Disinfectants or barriers: What is the “right” choice for the treatment room?

Feb. 1, 2012
I frequently hear questions from dental team members about their confusion over barriers vs. disinfectants on dental equipment and surfaces.

by Mary Govoni, CDA, RDA, RDH, MBA

I frequently hear questions from dental team members about their confusion over barriers vs. disinfectants on dental equipment and surfaces. Many team members ask if OSHA requires barriers, and if surfaces need to be disinfected underneath the barriers. The answer to the first question is “no.” OSHA does not require the use of barriers.

In the Bloodborne Pathogens Standard, OSHA states that “all equipment and environmental and working surfaces shall be cleaned and decontaminated after contact with blood or other potentially infectious materials.”

OSHA further states that “Protective coverings, such as plastic wrap, aluminum foil, or imperviously backed absorbent paper used to cover equipment and environmental surfaces, shall be removed and replaced as soon as feasible when they become overtly contaminated …”

Roughly translated, this means that if a surface is contaminated, it must be disinfected. In addition, barriers must be replaced when they have become contaminated. This would be following each patient procedure.

The choice of disinfectant vs. barrier should be determined by the potential for damage to the equipment or surface by a disinfectant, and the ability to easily clean and disinfect the item or surface.

The use of disinfectants on some dental equipment and some surfaces in dental treatment rooms can damage the items. Many disinfectants contain some levels of alcohol, and they can be drying to surfaces, such as patient chairs.

If a practice chooses to use disinfectants on equipment, those that have low levels or no alcohol to prevent damage to equipment should be used.

ProSpray™ and ProSpray Wipes™ from Certol and SciCan OPTIM®33TB are surface disinfectants that do not contain alcohol.

Cavicide™ and CaviWipes™ from Total Care™, and Sani-Cloth® and Sanitex® wipes from Crosstex are examples of low-alcohol disinfectants. These types of products tend to be much less damaging to surfaces and equipment.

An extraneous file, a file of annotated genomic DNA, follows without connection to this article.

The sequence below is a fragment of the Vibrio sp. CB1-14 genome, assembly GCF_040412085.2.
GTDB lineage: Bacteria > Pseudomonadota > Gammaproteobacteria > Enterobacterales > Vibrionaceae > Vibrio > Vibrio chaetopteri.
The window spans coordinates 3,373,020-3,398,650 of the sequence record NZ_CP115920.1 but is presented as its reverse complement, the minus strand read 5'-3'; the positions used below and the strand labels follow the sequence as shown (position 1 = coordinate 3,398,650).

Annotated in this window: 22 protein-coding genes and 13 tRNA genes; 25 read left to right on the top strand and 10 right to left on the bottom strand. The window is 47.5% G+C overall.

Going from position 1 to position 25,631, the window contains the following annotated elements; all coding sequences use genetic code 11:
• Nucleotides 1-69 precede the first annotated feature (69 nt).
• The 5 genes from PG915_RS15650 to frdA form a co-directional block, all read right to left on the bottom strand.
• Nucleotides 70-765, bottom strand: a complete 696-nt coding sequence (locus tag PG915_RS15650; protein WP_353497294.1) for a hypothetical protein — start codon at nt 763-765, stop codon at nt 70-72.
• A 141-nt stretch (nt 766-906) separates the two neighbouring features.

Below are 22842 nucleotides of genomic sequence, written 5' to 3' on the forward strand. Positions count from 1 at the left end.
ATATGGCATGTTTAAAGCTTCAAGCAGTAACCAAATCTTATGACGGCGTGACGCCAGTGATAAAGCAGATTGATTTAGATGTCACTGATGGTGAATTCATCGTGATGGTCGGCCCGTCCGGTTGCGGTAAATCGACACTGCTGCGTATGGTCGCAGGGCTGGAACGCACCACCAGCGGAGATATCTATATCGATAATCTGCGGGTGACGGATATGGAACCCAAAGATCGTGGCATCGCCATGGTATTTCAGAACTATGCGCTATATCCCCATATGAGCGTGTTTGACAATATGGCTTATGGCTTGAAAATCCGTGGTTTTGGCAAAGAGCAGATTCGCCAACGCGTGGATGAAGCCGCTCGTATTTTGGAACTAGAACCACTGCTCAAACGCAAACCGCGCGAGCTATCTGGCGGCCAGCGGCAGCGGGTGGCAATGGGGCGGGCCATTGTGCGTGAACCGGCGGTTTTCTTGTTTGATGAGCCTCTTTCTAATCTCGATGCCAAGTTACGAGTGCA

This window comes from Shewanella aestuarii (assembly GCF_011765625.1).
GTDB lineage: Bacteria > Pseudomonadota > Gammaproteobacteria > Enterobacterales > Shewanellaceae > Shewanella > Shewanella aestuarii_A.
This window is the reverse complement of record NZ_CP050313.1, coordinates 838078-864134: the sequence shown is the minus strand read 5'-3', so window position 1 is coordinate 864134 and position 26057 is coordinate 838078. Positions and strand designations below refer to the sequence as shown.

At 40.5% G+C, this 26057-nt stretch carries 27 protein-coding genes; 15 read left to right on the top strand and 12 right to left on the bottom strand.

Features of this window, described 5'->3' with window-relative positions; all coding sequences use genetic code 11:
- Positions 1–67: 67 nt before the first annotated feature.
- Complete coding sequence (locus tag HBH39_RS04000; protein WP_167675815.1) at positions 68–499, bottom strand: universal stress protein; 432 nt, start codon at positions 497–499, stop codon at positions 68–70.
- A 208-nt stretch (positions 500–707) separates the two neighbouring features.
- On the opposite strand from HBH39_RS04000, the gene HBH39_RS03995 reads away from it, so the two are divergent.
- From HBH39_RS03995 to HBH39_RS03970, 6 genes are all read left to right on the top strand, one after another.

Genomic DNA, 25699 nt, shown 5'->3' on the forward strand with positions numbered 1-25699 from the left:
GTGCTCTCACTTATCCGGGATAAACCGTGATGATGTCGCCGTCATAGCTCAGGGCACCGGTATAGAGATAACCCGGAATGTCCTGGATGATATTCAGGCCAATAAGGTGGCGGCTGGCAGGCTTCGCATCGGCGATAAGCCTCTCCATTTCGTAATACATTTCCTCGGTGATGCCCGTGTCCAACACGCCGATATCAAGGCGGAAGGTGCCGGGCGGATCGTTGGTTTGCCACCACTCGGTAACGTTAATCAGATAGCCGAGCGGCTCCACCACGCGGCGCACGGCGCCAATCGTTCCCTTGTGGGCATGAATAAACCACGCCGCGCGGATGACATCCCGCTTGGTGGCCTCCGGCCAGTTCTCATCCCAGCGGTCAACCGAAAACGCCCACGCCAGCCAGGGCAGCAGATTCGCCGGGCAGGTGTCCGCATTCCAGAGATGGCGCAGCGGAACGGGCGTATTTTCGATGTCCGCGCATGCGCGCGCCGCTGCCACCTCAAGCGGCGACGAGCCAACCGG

Barriers make sense for many smaller pieces of equipment, such as digital X-ray sensors, intraoral cameras, curing light wands, and toggle-style switches on older patient chairs. Barriers on headrests and other surfaces also save time in cleaning and disinfecting surfaces since the barriers can be removed and replaced.

Plastic barriers, such as the Pinnacle product line from Total Care™, are readily available in various sizes and shapes to fit most any type of equipment or surface. As long as the barrier is not torn or broken, the surface underneath does not need to be disinfected in between patients since the surface will not have been contaminated by the impervious barrier.

There is some concern about the amount of plastic waste that is being created by dental practices using these types of barriers. Although disposing of plastics that do not easily degrade is not the best environmental practice, substituting reusable cloth barriers may not be the best alternative.

Some cloth barriers, which are commonly used on patient chairs and headrests, are not impervious to liquid. This may cause the surfaces underneath to be contaminated and require decontamination with a surface disinfectant after use.

In addition, reusable barriers must be laundered. This also has some environmental impact.

Many dental practices use a combination of barrier protection and surface disinfectants to maintain operatory asepsis. Making well-informed choices for these products should result in an environment that is safe for both the patients and dental team.

Mary Govoni, CDA, RDA, RDH, MBA, is the owner of Clinical Dynamics, a consulting company based in Michigan. She is a member of the Organization for Safety, Asepsis and Prevention. She can be contacted at [email protected].

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